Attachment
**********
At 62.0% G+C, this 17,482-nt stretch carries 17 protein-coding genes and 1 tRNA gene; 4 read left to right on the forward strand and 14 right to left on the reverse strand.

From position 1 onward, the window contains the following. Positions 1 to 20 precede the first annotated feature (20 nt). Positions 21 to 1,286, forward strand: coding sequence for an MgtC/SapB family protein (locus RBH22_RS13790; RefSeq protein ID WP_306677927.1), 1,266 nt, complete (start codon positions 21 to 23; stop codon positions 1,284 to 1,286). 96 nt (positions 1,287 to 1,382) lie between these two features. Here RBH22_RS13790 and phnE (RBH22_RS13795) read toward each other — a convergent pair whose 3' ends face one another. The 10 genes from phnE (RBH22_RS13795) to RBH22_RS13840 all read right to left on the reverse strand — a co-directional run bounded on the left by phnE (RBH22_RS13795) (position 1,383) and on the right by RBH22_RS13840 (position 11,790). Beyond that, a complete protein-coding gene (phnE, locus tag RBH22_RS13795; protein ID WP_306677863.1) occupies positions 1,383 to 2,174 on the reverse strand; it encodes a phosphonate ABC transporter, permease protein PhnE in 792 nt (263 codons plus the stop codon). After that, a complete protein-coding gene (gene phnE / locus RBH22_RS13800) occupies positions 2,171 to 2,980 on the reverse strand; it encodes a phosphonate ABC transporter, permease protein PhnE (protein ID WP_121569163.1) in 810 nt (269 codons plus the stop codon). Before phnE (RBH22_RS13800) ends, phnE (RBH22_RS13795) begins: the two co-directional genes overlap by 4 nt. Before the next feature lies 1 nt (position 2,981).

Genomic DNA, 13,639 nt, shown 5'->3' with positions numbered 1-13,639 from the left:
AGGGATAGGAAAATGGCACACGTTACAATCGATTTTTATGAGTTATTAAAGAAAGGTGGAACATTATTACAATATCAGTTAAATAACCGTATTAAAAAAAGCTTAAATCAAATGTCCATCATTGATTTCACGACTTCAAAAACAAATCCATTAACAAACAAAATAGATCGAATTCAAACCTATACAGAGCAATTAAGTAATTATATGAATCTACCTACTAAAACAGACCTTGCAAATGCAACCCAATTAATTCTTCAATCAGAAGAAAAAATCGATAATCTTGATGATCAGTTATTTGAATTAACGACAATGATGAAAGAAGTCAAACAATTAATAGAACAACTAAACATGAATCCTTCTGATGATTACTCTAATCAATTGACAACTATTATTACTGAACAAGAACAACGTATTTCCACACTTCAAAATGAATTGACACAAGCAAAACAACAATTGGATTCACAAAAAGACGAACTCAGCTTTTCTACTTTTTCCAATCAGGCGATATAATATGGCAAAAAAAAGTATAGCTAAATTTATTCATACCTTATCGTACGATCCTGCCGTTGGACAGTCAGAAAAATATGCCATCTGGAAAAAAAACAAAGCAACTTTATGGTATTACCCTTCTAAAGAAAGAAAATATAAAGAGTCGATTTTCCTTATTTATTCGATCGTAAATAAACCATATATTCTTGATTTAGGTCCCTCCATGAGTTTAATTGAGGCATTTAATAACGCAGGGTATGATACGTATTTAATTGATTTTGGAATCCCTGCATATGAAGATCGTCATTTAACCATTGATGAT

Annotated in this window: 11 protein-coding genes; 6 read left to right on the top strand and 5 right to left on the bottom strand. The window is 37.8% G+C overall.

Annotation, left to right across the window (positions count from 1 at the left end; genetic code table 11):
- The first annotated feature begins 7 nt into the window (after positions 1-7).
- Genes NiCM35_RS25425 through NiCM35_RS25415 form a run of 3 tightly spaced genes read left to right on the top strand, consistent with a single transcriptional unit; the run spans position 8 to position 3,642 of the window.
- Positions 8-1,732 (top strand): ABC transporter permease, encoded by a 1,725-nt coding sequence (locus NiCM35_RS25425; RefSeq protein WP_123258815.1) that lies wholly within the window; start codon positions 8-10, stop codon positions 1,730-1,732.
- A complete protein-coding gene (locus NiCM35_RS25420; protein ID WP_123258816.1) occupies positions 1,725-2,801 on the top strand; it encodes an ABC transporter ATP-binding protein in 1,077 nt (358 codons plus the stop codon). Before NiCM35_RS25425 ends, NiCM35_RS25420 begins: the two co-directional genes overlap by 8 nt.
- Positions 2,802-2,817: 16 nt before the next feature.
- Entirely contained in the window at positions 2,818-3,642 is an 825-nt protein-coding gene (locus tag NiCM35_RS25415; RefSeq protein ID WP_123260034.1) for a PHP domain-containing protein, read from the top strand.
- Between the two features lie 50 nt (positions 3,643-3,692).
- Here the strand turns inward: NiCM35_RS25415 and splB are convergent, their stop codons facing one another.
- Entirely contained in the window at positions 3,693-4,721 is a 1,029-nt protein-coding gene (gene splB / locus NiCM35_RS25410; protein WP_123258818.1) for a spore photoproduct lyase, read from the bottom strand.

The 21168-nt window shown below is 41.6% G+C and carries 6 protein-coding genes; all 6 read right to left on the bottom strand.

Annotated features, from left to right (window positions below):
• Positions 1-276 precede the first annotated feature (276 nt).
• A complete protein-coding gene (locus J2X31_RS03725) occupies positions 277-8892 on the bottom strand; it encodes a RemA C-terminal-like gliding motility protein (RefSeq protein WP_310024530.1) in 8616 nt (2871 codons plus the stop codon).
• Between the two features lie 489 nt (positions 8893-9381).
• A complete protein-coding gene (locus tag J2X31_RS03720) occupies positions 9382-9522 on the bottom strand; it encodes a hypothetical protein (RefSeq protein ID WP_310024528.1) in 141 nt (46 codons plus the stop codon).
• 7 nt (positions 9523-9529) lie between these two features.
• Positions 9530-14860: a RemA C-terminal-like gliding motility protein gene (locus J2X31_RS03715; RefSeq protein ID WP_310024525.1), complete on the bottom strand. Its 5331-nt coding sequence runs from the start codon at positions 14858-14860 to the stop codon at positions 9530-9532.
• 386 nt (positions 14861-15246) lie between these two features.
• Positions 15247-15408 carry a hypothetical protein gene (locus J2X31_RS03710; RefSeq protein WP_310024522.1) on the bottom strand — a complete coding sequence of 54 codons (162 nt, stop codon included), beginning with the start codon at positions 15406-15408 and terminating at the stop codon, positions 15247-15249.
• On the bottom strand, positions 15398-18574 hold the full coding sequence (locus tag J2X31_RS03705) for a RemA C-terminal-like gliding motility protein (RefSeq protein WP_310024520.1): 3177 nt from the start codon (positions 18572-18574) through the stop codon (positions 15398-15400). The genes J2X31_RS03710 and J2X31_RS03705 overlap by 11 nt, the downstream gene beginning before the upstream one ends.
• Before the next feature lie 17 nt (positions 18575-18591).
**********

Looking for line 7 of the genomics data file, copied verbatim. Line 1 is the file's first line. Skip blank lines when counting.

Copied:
- The first annotated feature begins 7 nt into the window (after positions 1-7).